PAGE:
• Baseline EDSS score < 6.0;

  • At least one HADS score before or within 6 months of the baseline EDSS reading.

From the entire UKMSR population (n = 23,268), we defined the analysis population for the study as those individuals with complete baseline demographic data (n = 18,401), at least one ‘baseline’ EDSS reading (i.e. an EDSS reading within 5 years of their stated MS diagnosis date), one or more EDSS readings at least 6 months after their baseline reading, a valid HADS score before or in the 6 months after their baseline EDSS reading, and a baseline EDSS reading of < 6.0 (Fig. 1). Figure 1 depicts the number of individuals excluded at each stage of filtering (Fig. 1). Baseline EDSS were ascertained at a median of 2.4 years after MS diagnosis and 5.3 years after symptom onset.

Figure 1
figure 1

Study design. (A) study design. Baseline EDSS scores were ascertained within 5 years of MS diagnosis. Baseline HADS scores were ascertained before or within 6 months of the baseline EDSS. Follow-up EDSS scores recorded at least 6 months after the baseline EDSS were considered. Within the follow-up period we classified participants according to whether they reached EDSS 6.0 or not. (B) PRISMA flow diagram showing the number of participants included in the study population after application of inclusion and exclusion criteria.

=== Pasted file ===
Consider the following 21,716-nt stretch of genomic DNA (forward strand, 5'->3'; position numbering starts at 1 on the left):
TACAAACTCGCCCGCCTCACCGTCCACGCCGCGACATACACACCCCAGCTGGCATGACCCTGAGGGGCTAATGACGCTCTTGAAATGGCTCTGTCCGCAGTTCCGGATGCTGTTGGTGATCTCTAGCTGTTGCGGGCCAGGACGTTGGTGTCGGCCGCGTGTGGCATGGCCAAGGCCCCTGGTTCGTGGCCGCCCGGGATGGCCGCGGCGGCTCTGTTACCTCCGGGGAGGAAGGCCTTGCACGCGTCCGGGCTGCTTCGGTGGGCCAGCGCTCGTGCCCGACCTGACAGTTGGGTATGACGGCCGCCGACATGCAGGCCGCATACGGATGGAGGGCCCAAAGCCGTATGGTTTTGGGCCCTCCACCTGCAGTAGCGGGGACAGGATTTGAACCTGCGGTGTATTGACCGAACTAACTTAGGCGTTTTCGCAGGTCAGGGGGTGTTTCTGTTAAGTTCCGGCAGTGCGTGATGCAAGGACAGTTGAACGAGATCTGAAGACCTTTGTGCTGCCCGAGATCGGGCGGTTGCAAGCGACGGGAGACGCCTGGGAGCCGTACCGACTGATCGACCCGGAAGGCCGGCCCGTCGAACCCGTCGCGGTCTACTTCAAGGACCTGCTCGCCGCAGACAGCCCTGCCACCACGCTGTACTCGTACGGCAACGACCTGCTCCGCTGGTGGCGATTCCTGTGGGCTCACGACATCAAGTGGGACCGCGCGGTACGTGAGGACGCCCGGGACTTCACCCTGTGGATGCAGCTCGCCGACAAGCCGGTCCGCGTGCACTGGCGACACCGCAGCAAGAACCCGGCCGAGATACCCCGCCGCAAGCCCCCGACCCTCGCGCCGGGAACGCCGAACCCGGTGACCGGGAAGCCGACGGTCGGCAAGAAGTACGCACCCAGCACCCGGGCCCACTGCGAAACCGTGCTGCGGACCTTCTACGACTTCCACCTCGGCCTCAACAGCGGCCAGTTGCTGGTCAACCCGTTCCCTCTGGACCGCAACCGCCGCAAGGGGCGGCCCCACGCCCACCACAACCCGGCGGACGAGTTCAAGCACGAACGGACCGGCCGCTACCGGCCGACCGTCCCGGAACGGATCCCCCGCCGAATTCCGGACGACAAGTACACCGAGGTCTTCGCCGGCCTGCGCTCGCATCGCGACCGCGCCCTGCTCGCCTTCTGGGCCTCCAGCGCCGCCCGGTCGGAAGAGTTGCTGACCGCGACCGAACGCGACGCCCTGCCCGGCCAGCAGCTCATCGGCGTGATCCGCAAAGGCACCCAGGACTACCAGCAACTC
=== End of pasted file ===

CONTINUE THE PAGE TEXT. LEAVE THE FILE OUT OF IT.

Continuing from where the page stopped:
Statistical analysis

We used Spearman rank tests and chi-squared tests for univariable comparisons of variables between individuals who reached EDSS 6.0 and those who did not. Unless specified, categorical variables are reported as n (%) and continuous variables as median (interquartile range). To determine the association between anxiety and depression at baseline and time to EDSS 6.0, we used Cox proportional hazards models. In the primary analysis, we adjusted for age at baseline EDSS, gender, and Primary Progressive MS (PPMS) vs other MS types. We conducted a range of secondary sensitivity analyses using the following model specifications:

  • Primary Analysis: age at baseline EDSS + Gender + PPMS-onset

  • Secondary analyses:

  • As for primary analysis + disease duration at time of EDSS

  • As for primary analysis + baseline EDSS

  • Just Relapsing–Remitting MS (RRMS), adjusted for age at baseline EDSS + Gender

  • Just males, adjusted for age at baseline EDSS + PPMS-onset

  • Just females, adjusted for age at baseline EDSS + PPMS-onset

  • Just participants with baseline EDSS < 4.0, covariates as per primary analysis

  • Age at baseline EDSS + Gender + exposure to high-efficacy disease modifying therapy (DMT) (alemtuzumab, cladribine, ocrelizumab, fingolimod, and natalizumab) prior to baseline EDSS recording. Individuals with no DMT data were considered to be unexposed to high-efficacy DMT.

We used Schoenfeld residuals to check the validity of the proportional hazards assumption, checked for unduly influential observations, and checked the linearity of the relationship between continuous covariates and disability progression.

All analyses were conducted in R version 4.1.3 within the UKMSR secure research environment (UKSERP16).

Ethical approval

The UK Multiple Sclerosis Register has research ethics approval from South West Central Bristol Research Ethics Committee (initially as 16/SW/0194, currently 21/SW/0085). This project was approved as part of the UKMSR Datathon. All methods were performed in accordance with the relevant guidelines and regulations. Informed consent was obtained from all participants prior to participation.

Results